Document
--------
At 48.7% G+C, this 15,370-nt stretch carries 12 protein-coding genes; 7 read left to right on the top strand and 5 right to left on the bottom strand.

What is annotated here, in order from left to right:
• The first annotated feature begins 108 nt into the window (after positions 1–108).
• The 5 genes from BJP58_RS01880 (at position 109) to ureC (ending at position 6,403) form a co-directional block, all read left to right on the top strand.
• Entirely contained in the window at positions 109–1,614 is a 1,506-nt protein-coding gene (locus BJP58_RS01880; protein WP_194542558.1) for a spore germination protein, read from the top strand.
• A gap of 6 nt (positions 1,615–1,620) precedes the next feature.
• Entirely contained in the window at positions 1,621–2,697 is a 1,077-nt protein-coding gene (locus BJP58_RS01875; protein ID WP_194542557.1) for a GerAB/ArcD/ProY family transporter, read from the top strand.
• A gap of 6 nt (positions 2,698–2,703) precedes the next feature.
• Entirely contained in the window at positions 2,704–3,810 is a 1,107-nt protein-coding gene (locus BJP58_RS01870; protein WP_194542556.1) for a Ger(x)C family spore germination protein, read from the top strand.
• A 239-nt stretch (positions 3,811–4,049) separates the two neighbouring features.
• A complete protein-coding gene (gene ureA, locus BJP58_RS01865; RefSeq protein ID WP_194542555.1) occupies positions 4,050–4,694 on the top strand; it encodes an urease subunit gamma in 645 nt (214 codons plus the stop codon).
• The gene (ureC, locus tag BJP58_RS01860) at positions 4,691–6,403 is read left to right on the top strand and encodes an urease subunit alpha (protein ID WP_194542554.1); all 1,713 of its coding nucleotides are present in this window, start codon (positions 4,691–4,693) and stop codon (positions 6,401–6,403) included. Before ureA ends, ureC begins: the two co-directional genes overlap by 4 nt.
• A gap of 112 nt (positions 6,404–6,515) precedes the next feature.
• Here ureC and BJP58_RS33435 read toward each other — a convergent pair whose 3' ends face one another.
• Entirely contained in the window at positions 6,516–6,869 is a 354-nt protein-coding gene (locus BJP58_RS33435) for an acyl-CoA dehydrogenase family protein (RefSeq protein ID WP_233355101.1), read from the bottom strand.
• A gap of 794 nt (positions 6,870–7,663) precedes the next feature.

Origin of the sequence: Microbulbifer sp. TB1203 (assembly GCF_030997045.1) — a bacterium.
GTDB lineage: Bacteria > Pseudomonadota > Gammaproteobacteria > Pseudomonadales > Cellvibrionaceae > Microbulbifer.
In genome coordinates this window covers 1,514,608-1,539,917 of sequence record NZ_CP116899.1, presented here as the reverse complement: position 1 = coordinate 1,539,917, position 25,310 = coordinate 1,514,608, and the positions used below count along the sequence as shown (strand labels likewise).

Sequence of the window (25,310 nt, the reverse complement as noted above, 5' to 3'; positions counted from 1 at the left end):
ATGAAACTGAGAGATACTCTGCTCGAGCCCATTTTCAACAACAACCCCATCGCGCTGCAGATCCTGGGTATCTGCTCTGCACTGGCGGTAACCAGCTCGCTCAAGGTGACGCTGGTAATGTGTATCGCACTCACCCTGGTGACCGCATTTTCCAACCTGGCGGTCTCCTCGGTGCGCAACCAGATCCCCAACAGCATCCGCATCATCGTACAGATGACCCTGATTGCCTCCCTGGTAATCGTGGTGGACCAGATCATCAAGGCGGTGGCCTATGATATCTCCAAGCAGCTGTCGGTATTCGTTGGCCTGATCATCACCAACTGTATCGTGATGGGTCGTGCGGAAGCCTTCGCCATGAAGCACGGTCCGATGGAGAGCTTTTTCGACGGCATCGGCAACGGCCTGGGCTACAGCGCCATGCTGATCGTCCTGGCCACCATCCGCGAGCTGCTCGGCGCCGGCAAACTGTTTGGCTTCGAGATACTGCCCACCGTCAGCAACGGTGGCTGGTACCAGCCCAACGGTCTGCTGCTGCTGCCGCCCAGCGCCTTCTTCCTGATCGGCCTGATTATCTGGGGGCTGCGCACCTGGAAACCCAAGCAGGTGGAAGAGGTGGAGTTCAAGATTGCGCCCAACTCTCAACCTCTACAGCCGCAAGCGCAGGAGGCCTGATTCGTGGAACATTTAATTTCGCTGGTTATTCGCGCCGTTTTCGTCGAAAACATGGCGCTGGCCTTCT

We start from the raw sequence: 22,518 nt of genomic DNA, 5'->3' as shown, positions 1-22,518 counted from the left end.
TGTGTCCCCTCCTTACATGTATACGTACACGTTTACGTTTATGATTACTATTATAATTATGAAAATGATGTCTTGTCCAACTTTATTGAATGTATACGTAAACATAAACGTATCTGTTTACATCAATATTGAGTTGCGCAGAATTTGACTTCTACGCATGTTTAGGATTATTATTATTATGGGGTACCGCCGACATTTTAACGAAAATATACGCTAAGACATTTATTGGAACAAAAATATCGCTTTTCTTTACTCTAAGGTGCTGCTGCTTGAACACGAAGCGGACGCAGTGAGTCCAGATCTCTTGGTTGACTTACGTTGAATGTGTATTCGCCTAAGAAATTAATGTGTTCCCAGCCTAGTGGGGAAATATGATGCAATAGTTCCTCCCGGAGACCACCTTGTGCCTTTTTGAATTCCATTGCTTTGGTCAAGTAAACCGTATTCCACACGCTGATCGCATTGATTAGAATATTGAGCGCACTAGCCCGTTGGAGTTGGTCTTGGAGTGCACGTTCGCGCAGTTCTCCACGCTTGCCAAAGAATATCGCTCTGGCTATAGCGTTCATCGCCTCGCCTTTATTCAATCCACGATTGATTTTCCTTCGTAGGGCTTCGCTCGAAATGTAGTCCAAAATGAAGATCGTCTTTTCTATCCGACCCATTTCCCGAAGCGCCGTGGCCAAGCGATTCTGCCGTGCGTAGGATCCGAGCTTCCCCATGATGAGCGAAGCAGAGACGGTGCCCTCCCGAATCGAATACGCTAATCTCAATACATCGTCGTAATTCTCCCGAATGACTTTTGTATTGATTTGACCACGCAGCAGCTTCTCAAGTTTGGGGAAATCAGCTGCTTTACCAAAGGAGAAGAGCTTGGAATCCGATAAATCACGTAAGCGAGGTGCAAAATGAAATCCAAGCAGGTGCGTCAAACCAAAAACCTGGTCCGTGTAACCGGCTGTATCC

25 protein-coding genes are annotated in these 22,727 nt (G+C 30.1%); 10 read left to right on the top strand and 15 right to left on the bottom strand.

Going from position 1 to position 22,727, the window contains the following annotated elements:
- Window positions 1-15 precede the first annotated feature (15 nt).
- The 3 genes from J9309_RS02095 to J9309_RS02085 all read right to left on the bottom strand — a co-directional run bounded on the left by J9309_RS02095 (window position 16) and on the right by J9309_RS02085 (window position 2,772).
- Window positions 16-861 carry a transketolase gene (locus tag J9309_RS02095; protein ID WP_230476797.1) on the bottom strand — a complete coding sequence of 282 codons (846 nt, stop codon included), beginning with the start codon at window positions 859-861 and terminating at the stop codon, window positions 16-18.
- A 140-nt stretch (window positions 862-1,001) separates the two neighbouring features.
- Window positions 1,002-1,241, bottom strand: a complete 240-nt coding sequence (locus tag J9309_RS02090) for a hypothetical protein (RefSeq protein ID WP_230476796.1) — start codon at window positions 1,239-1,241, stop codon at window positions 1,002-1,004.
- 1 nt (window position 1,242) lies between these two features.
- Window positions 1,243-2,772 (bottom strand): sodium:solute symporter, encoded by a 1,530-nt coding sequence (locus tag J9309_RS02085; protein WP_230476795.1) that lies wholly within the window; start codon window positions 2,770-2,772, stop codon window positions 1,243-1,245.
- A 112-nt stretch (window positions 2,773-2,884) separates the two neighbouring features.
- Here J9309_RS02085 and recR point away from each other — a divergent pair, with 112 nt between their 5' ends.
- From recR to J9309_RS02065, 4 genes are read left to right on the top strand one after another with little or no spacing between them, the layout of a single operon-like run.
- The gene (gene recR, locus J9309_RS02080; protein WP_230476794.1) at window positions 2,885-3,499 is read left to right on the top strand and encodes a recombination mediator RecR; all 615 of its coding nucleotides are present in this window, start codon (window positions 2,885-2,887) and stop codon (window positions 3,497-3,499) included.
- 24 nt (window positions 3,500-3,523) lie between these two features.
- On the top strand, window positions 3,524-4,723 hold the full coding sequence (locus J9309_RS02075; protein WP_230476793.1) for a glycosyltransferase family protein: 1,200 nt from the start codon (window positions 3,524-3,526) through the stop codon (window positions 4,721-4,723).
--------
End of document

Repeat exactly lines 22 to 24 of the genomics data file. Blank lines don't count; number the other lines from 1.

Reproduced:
We start from the raw sequence: 22,518 nt of genomic DNA, 5'->3' as shown, positions 1-22,518 counted from the left end.
TGTGTCCCCTCCTTACATGTATACGTACACGTTTACGTTTATGATTACTATTATAATTATGAAAATGATGTCTTGTCCAACTTTATTGAATGTATACGTAAACATAAACGTATCTGTTTACATCAATATTGAGTTGCGCAGAATTTGACTTCTACGCATGTTTAGGATTATTATTATTATGGGGTACCGCCGACATTTTAACGAAAATATACGCTAAGACATTTATTGGAACAAAAATATCGCTTTTCTTTACTCTAAGGTGCTGCTGCTTGAACACGAAGCGGACGCAGTGAGTCCAGATCTCTTGGTTGACTTACGTTGAATGTGTATTCGCCTAAGAAATTAATGTGTTCCCAGCCTAGTGGGGAAATATGATGCAATAGTTCCTCCCGGAGACCACCTTGTGCCTTTTTGAATTCCATTGCTTTGGTCAAGTAAACCGTATTCCACACGCTGATCGCATTGATTAGAATATTGAGCGCACTAGCCCGTTGGAGTTGGTCTTGGAGTGCACGTTCGCGCAGTTCTCCACGCTTGCCAAAGAATATCGCTCTGGCTATAGCGTTCATCGCCTCGCCTTTATTCAATCCACGATTGATTTTCCTTCGTAGGGCTTCGCTCGAAATGTAGTCCAAAATGAAGATCGTCTTTTCTATCCGACCCATTTCCCGAAGCGCCGTGGCCAAGCGATTCTGCCGTGCGTAGGATCCGAGCTTCCCCATGATGAGCGAAGCAGAGACGGTGCCCTCCCGAATCGAATACGCTAATCTCAATACATCGTCGTAATTCTCCCGAATGACTTTTGTATTGATTTGACCACGCAGCAGCTTCTCAAGTTTGGGGAAATCAGCTGCTTTACCAAAGGAGAAGAGCTTGGAATCCGATAAATCACGTAAGCGAGGTGCAAAATGAAATCCAAGCAGGTGCGTCAAACCAAAAACCTGGTCCGTGTAACCGGCTGTATCC

25 protein-coding genes are annotated in these 22,727 nt (G+C 30.1%); 10 read left to right on the top strand and 15 right to left on the bottom strand.